Suede exclusive: “Our next album won’t have any pop moments at all”

Brett Anderson reveals the band are likely to go “further leftfield”

Suede plan to make an experimental album next
Heart music Suede intend to make a leftfield album next.

Suede have revealed to Loaded that they are planning an experimental album to follow the recent Night Thoughts.

Night Thoughts was critically acclaimed as Suede’s most serious release to date. But singer Brett Anderson has revealed that they intend to go “further leftfield” when they next make a record.

Anderson told Loaded: “People respect the fact that we did something more extreme on Night Thoughts, and we can go further down that path. We can go further leftfield, hopefully.”

The singer, whose band released new single What I’m Trying To Tell You this week, added that Suede wanted to release an album with no compromises.

He said: “I want us to make an even more challenging record than Night Thoughts, to make it less of a compromise. On Night Thoughts, we still have pop moments. I don’t think the next record will have any pop moments.”

But the 48-year-old insisted the album would still have recognisable songs rather than end up a freeform jazz odyssey.

“We’ll try to make something that’s all mood and atmosphere – but within the context of us being songwriters. That’s what you have to remember: we’re not sound designers or ambient musicians. We need chords and melody and to work within that framework.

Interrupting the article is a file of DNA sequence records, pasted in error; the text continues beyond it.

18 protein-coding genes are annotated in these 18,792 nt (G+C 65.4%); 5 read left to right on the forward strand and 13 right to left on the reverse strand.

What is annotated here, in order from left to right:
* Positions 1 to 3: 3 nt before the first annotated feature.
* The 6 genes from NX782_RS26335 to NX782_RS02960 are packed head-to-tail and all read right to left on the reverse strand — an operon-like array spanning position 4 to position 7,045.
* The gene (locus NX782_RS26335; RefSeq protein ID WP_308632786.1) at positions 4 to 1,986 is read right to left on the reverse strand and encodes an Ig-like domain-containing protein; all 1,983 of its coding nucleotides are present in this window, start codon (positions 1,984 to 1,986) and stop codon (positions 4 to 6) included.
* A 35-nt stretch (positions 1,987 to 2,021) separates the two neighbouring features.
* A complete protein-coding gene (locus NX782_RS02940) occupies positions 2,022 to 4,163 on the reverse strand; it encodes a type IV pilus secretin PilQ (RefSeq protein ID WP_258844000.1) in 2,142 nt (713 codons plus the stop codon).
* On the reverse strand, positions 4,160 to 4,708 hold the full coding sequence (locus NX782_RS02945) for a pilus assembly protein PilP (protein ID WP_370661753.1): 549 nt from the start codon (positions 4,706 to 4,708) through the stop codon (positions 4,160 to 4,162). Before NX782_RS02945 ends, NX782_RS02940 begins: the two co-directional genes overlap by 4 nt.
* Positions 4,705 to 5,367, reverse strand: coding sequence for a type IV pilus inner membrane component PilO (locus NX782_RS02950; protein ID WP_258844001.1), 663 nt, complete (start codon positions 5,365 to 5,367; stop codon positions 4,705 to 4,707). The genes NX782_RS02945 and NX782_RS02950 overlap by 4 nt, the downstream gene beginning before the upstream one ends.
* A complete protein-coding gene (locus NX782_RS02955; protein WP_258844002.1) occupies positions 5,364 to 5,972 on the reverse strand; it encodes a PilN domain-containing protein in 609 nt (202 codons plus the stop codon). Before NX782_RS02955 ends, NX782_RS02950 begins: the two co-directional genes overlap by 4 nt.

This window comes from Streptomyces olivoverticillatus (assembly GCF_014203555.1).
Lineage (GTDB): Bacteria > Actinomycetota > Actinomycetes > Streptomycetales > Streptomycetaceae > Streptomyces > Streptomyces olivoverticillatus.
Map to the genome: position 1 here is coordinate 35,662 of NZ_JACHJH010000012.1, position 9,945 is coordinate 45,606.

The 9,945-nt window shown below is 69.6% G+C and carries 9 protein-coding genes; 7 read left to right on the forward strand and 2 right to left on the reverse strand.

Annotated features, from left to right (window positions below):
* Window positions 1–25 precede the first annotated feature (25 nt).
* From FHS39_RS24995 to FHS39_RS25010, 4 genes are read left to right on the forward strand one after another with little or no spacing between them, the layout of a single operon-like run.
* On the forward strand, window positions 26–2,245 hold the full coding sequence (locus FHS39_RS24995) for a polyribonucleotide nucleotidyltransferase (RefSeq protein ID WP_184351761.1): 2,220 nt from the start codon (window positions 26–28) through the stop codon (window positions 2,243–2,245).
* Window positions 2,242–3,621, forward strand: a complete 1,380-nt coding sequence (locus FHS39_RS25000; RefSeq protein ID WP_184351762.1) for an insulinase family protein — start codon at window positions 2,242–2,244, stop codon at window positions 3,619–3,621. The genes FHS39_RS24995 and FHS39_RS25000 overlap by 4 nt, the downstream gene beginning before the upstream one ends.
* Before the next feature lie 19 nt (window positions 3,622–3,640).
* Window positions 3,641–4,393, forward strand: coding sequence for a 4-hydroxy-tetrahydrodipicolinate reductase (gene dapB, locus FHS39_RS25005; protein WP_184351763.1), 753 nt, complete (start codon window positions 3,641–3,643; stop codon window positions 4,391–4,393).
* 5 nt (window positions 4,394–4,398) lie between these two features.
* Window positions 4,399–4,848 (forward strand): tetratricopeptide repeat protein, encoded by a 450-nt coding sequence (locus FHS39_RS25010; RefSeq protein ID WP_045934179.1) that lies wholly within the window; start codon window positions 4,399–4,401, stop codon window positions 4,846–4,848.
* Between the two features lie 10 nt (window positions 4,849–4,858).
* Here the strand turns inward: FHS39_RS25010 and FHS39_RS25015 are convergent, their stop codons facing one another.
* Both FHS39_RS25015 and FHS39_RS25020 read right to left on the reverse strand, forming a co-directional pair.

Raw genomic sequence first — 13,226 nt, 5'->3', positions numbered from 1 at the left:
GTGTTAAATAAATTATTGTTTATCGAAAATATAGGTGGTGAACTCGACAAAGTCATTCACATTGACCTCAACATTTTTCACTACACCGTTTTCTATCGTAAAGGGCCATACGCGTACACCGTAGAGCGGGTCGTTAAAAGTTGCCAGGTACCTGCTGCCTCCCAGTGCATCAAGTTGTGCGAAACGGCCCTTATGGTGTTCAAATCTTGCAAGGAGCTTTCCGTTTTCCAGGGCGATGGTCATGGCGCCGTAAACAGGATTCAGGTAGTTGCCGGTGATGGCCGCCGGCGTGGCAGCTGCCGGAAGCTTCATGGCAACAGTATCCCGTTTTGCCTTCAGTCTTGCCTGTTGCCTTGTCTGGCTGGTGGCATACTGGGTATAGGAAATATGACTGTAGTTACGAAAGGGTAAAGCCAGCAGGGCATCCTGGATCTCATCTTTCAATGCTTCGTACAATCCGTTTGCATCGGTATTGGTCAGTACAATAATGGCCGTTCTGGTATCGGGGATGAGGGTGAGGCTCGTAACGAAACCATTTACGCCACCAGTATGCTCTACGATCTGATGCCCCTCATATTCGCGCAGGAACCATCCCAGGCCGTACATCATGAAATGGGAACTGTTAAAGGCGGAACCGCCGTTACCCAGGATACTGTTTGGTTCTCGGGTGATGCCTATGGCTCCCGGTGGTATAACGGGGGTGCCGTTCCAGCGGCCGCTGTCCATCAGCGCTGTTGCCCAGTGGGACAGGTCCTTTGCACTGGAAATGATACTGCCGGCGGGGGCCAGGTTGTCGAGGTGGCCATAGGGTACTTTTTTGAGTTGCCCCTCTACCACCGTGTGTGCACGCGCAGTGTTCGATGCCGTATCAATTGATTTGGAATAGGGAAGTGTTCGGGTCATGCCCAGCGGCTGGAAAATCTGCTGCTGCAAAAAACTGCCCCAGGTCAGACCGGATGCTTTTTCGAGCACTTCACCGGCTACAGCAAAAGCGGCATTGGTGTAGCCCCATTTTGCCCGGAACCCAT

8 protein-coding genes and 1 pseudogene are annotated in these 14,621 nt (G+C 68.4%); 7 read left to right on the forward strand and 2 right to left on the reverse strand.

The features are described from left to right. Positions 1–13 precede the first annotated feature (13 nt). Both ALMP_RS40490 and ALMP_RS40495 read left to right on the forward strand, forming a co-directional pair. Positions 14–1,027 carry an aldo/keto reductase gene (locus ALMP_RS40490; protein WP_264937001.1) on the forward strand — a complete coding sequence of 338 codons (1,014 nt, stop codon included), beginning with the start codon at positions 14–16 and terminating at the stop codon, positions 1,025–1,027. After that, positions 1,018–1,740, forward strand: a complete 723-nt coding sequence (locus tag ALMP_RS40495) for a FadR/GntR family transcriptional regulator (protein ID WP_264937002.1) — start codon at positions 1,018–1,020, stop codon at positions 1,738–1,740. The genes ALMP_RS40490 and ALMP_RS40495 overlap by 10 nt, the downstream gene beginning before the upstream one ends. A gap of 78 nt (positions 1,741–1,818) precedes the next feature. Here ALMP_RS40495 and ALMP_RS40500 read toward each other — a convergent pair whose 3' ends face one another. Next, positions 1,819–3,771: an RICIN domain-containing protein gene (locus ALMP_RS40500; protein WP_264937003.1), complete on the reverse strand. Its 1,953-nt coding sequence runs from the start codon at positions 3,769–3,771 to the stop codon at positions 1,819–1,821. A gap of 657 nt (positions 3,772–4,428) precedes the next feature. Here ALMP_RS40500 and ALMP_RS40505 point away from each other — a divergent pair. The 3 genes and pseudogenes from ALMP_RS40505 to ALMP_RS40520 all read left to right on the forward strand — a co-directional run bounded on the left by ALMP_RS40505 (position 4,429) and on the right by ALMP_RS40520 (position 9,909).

“With every album, we’ve been under pressure to write a pop song”

“Throughout our career, we’ve always done interesting atmospheric slow songs, and maybe the next one will go even further.

“With every album we’ve made, there’s always been pressure to write a pop song, people in management and the record label saying they want something for radio. You tend to find yourself thinking ‘Right, I’d better write an up song.’

“So we’d chuck in a pop song on the next album if one popped out, but we want to listen to our hearts a little more and see what comes out.”

Anderson compared the process to trying to make a record similar in spirit to Talk Talk’s classic album Spirit Of Eden.

“There’s very much a sweet spot when you experiment,” he admitted. “If you look at how Talk Talk developed over their career, Spirit Of Eden is obviously the sweet spot. Their next record Laughing Stock went too far. It’s still beautiful, but it’s a little too abstract to resonate in the same way as Spirit Of Eden does. It’s important to maintain the songwriting.”

Suede have recently confirmed appearances at Stanton Calling, Rockaway Beach and Forgotten Fields festivals this summer.

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Loaded’s deputy editor John Earls has covered entertainment and sport across a range of national newspapers, plus several football and music magazines, since 1990. Follow him on Twitter at @EarlsJohn

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